Network Rail will inspect the site this morning to try and gauge how many days Liverpool’s mainline train station will be out of action. Network Rail blamed a third party company which it said had placed concrete and cabins on top of the embankment.
The wall partially collapsed at 5.45pm during rush hour and several trains were trapped for hours before passengers were escorted on foot to safety. No trains were hit and no one was injured.
Initial estimates are that all four lines into the station could be closed until Monday 6 March.
Network Rail said in a statement released shortly after midnight:
“Network Rail is advising passengers to check their journeys and plan accordingly after a section of trackside wall collapsed onto the railway blocking all four lines into the station and damaging overhead wiring equipment.”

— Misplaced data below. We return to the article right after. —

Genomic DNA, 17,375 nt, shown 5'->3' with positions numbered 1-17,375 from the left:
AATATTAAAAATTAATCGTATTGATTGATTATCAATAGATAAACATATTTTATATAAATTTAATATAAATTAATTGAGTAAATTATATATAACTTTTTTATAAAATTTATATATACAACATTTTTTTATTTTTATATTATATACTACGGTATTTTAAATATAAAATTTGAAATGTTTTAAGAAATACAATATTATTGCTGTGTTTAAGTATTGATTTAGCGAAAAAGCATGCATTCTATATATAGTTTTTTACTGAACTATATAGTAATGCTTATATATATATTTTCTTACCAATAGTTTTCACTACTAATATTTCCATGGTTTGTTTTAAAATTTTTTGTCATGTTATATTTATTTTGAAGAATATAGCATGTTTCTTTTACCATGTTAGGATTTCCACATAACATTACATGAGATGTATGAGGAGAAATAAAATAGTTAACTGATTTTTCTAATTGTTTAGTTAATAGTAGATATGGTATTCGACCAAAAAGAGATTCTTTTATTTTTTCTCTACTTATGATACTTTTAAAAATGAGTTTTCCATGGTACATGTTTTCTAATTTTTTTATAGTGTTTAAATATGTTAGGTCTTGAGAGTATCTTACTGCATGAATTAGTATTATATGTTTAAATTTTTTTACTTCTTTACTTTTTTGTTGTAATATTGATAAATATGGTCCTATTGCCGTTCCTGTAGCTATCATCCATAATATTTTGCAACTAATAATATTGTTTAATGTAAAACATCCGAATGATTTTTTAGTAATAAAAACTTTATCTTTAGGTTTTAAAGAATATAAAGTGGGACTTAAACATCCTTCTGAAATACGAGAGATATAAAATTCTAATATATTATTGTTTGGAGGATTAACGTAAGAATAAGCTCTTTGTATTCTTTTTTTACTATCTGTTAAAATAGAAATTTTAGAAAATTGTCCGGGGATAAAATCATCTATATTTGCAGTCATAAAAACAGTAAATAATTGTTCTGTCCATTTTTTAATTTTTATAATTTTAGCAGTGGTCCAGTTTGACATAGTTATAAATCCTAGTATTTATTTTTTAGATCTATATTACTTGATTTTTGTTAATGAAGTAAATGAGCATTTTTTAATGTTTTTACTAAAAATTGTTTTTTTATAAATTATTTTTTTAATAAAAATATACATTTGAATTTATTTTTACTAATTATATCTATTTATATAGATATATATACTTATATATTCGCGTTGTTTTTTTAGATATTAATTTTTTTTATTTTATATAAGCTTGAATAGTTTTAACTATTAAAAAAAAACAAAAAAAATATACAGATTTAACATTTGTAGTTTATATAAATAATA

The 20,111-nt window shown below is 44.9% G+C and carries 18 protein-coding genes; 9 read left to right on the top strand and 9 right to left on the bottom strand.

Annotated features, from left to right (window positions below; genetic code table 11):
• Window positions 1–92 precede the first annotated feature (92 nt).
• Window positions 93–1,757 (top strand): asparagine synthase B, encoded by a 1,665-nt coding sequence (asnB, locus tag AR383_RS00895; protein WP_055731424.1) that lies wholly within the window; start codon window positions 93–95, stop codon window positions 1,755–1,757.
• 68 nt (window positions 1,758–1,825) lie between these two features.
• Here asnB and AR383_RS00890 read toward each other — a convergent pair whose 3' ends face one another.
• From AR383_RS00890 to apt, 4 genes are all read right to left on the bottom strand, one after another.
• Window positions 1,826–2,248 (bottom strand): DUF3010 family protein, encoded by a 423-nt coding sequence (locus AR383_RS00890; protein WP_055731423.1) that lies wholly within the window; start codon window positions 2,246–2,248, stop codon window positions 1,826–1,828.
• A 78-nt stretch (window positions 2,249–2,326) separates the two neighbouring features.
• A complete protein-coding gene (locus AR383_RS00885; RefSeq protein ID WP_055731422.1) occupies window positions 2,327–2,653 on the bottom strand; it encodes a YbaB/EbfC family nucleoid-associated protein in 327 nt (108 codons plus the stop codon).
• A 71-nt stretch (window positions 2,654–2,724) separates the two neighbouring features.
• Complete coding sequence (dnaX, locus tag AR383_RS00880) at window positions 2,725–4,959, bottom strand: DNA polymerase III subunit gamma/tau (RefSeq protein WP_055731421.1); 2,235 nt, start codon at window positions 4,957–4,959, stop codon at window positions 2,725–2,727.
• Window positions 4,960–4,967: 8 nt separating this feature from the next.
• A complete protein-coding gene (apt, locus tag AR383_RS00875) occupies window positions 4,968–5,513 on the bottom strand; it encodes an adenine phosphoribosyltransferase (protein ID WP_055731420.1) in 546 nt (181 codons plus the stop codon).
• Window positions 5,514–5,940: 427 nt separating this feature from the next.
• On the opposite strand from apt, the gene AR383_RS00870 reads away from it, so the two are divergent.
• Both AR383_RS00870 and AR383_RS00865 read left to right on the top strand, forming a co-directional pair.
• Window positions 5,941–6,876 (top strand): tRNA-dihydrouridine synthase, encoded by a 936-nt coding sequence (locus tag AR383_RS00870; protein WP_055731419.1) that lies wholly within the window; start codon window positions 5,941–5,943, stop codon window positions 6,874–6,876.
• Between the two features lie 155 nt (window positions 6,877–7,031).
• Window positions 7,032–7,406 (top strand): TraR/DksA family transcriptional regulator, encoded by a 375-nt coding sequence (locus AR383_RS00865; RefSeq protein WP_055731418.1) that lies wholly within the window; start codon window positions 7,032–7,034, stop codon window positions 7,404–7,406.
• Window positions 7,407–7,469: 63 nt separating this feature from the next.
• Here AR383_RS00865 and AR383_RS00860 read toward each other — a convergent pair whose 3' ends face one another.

A spokesperson for Network Rail said: “No trains are running in or out of Liverpool Lime Street station after a section of trackside wall, loaded with concrete and cabins by a third party, collapsed sending rubble across all four lines and taking overhead wires with it.
“Early indications suggest train services will not resume for several days while extensive clear-up and repairs take place to make the location safe. More precise forecasts on how long the repairs will take will be made after daybreak tomorrow.”
Services operated by Virgin Trains, Northern, East Midlands, London Midland are all affect. Some are stopping at Liverpool South Parkway, others as far away as Manchester Oxford. Virgin Trains is bussing people to Runcorn to begin their journey. Local rail operator Merseyrail, whilst not directly affected as it does not use any of the four overground lines at Lime Street, is helping by running extra cars on services through Hunt Cross to offer extra capacity for diverted passengers and additional buses from Liverpool South Parkway to the city centre.
A full breakdown of the advice for passengers on each service can be found at National Rail Enquiries.